Ethiopian Business Review

Menna Asrat

Menna Asrat

Deputy Editor-inChief

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The Army Without Guns

Wednesday, 17 April 2019 17:40 Published in Interview

Bineta Diop is the Special Envoy on Women, Peace and Security to the African Union (AU). The first woman to hold the position of special envoy, Diop is also the founder of Femmes Africa Solidarite (FAS), a non-governmental organisation that promotes women’s rights and interests in Africa. As the daughter of a feminist mother, she managed to complete school in her home country of Senegal, at a time and place where not many women were able to. She studied business in Paris, where she accompanied her husband, a career diplomat, over various countries and events, including to Ethiopia for three years during Emperor Haile Selassie. Having joined the International Commission of Jurists, human rights NGO in Geneva in 1981, she then started FAS in 1996. Diop was also involved in in the development of the African Charter on Human and People’s rights (also known as the Banjul Charter), as well as the Protocol to African Charter on Human and Peoples’ Rights on the Rights of Women In Africa (the Maputo Protocol), alongside a group of African lawyers. In her position as Special Envoy, she was instrumental in the development of the Women, Peace and Security Agenda for the AU, and the subsequent Continental Results Framework. She sat down with EBR’s Menna Asrat on the sidelines of the recent African Union Summit, to discuss the developments in the position of women on the continent in light of International Women’s Day 2019. Diop stressed that the AU will continue working on the grassroots level by putting federations of women’s groups, which she calls them ‘the army without guns’ together all over Africa to amplify women voices.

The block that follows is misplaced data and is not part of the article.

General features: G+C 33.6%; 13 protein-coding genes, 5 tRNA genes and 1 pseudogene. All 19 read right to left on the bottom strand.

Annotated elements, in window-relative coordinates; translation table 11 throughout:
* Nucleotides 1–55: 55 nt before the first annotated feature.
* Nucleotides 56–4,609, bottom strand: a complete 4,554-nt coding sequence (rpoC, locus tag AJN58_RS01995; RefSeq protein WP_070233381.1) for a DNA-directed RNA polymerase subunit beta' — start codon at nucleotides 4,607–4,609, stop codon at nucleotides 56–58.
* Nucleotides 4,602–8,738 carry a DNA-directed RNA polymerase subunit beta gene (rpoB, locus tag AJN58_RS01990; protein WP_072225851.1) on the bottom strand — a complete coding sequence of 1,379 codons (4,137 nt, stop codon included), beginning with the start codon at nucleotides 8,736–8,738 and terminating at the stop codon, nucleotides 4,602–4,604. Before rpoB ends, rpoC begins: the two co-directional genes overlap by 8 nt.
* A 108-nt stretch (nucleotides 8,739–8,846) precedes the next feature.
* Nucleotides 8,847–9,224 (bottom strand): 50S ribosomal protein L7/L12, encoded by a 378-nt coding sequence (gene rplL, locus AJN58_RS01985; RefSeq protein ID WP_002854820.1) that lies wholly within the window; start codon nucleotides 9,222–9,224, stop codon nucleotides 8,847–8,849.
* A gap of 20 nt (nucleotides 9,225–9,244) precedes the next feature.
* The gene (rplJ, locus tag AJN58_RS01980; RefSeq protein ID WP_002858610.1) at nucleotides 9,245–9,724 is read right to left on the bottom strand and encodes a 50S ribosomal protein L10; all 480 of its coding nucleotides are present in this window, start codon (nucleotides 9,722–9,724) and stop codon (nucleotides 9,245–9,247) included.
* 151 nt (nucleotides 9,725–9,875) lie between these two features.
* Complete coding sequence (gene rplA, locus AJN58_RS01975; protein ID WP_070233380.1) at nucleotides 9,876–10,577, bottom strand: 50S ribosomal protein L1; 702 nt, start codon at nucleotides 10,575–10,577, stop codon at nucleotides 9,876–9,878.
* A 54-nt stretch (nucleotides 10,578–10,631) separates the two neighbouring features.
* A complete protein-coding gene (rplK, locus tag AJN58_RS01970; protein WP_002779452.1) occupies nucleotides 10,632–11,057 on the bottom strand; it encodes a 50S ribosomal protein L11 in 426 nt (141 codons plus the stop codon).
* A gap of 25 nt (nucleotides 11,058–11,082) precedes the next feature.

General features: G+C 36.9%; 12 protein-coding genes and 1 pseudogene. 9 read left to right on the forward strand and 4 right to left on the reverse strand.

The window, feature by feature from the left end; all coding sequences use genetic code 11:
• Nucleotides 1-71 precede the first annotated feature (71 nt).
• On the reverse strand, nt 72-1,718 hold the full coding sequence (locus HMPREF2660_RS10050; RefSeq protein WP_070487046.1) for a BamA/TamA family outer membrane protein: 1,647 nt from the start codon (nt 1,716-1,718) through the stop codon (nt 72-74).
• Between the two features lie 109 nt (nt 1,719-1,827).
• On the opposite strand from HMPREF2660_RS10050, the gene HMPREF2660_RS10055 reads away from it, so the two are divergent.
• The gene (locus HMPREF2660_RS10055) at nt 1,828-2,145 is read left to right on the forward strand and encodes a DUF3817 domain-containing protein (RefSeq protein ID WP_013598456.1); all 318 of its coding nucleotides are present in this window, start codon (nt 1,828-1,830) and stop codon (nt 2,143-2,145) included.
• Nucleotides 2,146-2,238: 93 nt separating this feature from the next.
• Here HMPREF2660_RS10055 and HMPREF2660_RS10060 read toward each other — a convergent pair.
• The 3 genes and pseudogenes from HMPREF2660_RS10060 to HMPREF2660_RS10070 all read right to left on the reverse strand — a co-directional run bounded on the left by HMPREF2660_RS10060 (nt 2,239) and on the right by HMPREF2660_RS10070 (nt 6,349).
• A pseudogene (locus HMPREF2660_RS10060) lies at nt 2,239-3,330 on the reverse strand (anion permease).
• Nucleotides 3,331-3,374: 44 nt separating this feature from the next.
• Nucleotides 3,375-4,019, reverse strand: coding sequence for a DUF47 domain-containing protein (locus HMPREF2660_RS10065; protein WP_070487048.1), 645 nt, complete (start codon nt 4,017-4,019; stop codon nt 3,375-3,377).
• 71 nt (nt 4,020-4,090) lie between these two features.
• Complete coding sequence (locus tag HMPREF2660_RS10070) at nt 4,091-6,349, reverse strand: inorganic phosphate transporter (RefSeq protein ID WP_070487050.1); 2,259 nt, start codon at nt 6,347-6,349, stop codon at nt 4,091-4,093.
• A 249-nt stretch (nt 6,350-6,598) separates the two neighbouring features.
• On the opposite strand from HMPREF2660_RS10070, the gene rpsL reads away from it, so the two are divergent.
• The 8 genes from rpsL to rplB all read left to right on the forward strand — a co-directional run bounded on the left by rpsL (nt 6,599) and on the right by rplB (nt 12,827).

The Dreadful Fate

Monday, 15 April 2019 03:00 Published in Society

Women with Disabilities Facing Indescribable Danger

In Ethiopia, the plight of people with disabilities has long been ignored or pushed aside. Various myths and misconceptions face people with disabilities in their quest for recognition and inclusion. But for women living with disabilities, this is not the only hurdle they have to face. As in many developing countries, women in Ethiopia who live with disabilities face the added challenge of sexual and gender based violence. Although there is no clear consensus on the number of victims, many women with disabilities in developing countries face the same problem. EBR’s Menna Asrat reports.

The Dark Side of The Entertainment Industry

Monday, 15 April 2019 03:00 Published in Art & Life

The #MeToo campaign has increased the confidence of women, mainly Western women, to report sexual and gender-based violence. A year after the Harvey Weinstein story broke; the conversation has extended well into Hollywood and beyond. Countless other powerful and famous men have been felled by accusations, victims and advocates have bonded together in hopes of evolution and healing, and the entertainment industry has attempted to keep up with seismic change. But in developing countries like Ethiopia, the shame and blame on the victims has largely kept them silent. In fiercely patriarchal societies, where religion and tradition define the role of women, simply reporting abuse against women in the entertainment industry is so difficult that it is not even considered to bring down men of power, as #MeToo has allowed. EBR’s Menna Asrat reports.